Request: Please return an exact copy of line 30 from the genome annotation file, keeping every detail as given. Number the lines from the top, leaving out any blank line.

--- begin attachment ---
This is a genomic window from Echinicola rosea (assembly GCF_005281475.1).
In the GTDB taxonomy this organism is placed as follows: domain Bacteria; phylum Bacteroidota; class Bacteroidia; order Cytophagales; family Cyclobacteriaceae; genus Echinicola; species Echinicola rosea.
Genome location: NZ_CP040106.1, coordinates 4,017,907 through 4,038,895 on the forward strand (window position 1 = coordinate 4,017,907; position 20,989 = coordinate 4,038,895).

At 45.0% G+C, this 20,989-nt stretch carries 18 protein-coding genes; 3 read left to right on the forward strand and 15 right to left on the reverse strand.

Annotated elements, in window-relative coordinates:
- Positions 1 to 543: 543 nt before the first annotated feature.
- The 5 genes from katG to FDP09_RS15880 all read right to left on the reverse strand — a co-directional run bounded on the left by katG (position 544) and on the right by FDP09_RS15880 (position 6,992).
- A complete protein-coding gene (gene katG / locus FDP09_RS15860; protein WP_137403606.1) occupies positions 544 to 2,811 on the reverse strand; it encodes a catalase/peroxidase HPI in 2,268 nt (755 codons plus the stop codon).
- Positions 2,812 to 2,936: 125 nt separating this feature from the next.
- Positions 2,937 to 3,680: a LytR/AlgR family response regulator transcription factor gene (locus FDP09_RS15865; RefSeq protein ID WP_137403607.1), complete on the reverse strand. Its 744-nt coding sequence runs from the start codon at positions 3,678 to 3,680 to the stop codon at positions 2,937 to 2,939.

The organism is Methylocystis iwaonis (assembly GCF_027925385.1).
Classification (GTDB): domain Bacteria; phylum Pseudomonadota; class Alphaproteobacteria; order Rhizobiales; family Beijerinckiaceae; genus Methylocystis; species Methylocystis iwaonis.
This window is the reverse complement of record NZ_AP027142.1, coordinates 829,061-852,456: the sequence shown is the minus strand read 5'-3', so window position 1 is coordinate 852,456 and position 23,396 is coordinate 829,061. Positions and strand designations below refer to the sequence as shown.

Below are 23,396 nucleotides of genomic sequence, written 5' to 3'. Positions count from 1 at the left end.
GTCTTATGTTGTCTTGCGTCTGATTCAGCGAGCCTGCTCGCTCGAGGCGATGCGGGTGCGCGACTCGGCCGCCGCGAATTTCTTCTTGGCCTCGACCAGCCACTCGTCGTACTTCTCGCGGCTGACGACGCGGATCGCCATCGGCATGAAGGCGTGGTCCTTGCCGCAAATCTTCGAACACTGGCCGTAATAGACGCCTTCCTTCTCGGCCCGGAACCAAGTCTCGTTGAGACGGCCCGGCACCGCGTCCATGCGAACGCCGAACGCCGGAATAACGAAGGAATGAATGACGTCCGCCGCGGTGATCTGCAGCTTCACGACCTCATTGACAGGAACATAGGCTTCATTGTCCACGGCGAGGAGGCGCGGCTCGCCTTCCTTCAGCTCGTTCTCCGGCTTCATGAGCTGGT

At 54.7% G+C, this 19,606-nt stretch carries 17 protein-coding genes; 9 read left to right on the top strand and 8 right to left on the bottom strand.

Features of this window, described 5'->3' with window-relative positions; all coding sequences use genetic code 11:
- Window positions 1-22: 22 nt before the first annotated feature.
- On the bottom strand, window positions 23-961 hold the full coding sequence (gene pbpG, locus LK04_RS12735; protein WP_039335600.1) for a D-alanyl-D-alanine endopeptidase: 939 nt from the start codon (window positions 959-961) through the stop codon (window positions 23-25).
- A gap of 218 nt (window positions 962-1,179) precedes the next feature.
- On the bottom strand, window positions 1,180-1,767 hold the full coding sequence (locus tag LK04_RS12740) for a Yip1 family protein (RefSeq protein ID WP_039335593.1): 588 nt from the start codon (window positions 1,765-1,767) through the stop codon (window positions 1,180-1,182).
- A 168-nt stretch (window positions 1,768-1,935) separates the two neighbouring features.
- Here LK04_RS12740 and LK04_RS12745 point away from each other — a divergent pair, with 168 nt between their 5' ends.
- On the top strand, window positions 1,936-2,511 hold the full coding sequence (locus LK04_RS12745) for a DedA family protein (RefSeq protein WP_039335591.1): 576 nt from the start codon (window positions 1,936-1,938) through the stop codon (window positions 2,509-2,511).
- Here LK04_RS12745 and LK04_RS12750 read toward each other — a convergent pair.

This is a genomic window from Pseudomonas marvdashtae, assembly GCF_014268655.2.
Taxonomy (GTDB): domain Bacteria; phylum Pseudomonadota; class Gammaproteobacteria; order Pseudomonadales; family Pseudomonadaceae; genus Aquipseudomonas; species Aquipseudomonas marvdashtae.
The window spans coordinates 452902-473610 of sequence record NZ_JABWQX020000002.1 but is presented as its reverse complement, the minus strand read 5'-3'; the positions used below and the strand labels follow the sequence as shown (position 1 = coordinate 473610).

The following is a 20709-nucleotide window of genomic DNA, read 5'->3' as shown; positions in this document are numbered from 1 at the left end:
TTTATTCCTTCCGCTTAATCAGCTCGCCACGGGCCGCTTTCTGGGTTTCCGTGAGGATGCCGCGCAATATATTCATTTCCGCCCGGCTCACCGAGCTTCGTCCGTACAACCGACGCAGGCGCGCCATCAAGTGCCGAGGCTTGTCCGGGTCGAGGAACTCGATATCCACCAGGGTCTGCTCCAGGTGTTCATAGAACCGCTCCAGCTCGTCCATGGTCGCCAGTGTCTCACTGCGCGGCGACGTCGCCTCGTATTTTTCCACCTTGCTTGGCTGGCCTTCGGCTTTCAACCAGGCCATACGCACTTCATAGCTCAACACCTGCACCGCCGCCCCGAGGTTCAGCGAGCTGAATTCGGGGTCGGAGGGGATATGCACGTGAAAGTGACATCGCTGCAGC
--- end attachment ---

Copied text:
TTTATTCCTTCCGCTTAATCAGCTCGCCACGGGCCGCTTTCTGGGTTTCCGTGAGGATGCCGCGCAATATATTCATTTCCGCCCGGCTCACCGAGCTTCGTCCGTACAACCGACGCAGGCGCGCCATCAAGTGCCGAGGCTTGTCCGGGTCGAGGAACTCGATATCCACCAGGGTCTGCTCCAGGTGTTCATAGAACCGCTCCAGCTCGTCCATGGTCGCCAGTGTCTCACTGCGCGGCGACGTCGCCTCGTATTTTTCCACCTTGCTTGGCTGGCCTTCGGCTTTCAACCAGGCCATACGCACTTCATAGCTCAACACCTGCACCGCCGCCCCGAGGTTCAGCGAGCTGAATTCGGGGTCGGAGGGGATATGCACGTGAAAGTGACATCGCTGCAGC